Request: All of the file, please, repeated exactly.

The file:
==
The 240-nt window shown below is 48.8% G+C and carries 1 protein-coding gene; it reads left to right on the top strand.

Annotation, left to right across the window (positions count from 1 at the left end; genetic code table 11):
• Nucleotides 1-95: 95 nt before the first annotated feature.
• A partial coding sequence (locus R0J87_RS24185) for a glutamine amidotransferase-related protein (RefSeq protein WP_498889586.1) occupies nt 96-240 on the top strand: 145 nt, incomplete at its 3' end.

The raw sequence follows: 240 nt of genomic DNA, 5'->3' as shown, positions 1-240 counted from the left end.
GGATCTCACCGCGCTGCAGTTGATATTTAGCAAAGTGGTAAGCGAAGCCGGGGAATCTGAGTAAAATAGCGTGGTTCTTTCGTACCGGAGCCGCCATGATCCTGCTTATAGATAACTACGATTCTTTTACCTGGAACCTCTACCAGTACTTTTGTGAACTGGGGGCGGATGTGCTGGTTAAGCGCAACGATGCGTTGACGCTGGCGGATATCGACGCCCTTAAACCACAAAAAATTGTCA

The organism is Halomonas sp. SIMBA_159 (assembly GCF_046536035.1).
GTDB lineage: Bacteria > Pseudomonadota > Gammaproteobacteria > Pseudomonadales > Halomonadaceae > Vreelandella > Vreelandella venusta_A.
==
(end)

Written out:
The 240-nt window shown below is 48.8% G+C and carries 1 protein-coding gene; it reads left to right on the top strand.

Annotation, left to right across the window (positions count from 1 at the left end; genetic code table 11):
• Nucleotides 1-95: 95 nt before the first annotated feature.
• A partial coding sequence (locus R0J87_RS24185) for a glutamine amidotransferase-related protein (RefSeq protein WP_498889586.1) occupies nt 96-240 on the top strand: 145 nt, incomplete at its 3' end.

The raw sequence follows: 240 nt of genomic DNA, 5'->3' as shown, positions 1-240 counted from the left end.
GGATCTCACCGCGCTGCAGTTGATATTTAGCAAAGTGGTAAGCGAAGCCGGGGAATCTGAGTAAAATAGCGTGGTTCTTTCGTACCGGAGCCGCCATGATCCTGCTTATAGATAACTACGATTCTTTTACCTGGAACCTCTACCAGTACTTTTGTGAACTGGGGGCGGATGTGCTGGTTAAGCGCAACGATGCGTTGACGCTGGCGGATATCGACGCCCTTAAACCACAAAAAATTGTCA

The organism is Halomonas sp. SIMBA_159 (assembly GCF_046536035.1).
GTDB lineage: Bacteria > Pseudomonadota > Gammaproteobacteria > Pseudomonadales > Halomonadaceae > Vreelandella > Vreelandella venusta_A.